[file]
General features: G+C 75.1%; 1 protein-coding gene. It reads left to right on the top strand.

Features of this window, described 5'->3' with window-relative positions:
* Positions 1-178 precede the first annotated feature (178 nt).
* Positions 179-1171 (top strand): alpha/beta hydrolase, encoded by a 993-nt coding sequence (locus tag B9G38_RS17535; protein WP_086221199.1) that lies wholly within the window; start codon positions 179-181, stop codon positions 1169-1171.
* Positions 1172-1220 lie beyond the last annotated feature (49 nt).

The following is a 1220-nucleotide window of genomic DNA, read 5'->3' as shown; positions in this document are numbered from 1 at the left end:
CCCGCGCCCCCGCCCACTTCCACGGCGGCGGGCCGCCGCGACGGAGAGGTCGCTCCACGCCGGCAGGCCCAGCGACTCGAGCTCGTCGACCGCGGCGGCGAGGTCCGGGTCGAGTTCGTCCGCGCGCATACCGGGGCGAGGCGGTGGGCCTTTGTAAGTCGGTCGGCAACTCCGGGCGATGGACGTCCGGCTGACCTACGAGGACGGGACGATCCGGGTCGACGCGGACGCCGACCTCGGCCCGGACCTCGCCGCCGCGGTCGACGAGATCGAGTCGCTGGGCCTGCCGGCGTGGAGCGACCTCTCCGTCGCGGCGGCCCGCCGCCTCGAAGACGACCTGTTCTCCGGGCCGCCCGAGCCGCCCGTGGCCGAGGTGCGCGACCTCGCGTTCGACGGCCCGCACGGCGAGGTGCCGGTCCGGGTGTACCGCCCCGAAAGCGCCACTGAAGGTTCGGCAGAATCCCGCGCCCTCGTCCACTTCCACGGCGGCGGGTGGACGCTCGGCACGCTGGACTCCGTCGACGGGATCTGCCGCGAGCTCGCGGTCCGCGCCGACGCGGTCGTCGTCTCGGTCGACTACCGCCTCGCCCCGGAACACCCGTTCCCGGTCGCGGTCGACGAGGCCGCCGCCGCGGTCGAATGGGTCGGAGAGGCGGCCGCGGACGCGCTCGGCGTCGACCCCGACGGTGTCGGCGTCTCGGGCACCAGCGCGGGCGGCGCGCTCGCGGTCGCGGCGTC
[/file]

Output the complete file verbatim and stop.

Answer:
General features: G+C 75.1%; 1 protein-coding gene. It reads left to right on the top strand.

Features of this window, described 5'->3' with window-relative positions:
* Positions 1-178 precede the first annotated feature (178 nt).
* Positions 179-1171 (top strand): alpha/beta hydrolase, encoded by a 993-nt coding sequence (locus tag B9G38_RS17535; protein WP_086221199.1) that lies wholly within the window; start codon positions 179-181, stop codon positions 1169-1171.
* Positions 1172-1220 lie beyond the last annotated feature (49 nt).

The following is a 1220-nucleotide window of genomic DNA, read 5'->3' as shown; positions in this document are numbered from 1 at the left end:
CCCGCGCCCCCGCCCACTTCCACGGCGGCGGGCCGCCGCGACGGAGAGGTCGCTCCACGCCGGCAGGCCCAGCGACTCGAGCTCGTCGACCGCGGCGGCGAGGTCCGGGTCGAGTTCGTCCGCGCGCATACCGGGGCGAGGCGGTGGGCCTTTGTAAGTCGGTCGGCAACTCCGGGCGATGGACGTCCGGCTGACCTACGAGGACGGGACGATCCGGGTCGACGCGGACGCCGACCTCGGCCCGGACCTCGCCGCCGCGGTCGACGAGATCGAGTCGCTGGGCCTGCCGGCGTGGAGCGACCTCTCCGTCGCGGCGGCCCGCCGCCTCGAAGACGACCTGTTCTCCGGGCCGCCCGAGCCGCCCGTGGCCGAGGTGCGCGACCTCGCGTTCGACGGCCCGCACGGCGAGGTGCCGGTCCGGGTGTACCGCCCCGAAAGCGCCACTGAAGGTTCGGCAGAATCCCGCGCCCTCGTCCACTTCCACGGCGGCGGGTGGACGCTCGGCACGCTGGACTCCGTCGACGGGATCTGCCGCGAGCTCGCGGTCCGCGCCGACGCGGTCGTCGTCTCGGTCGACTACCGCCTCGCCCCGGAACACCCGTTCCCGGTCGCGGTCGACGAGGCCGCCGCCGCGGTCGAATGGGTCGGAGAGGCGGCCGCGGACGCGCTCGGCGTCGACCCCGACGGTGTCGGCGTCTCGGGCACCAGCGCGGGCGGCGCGCTCGCGGTCGCGGCGTC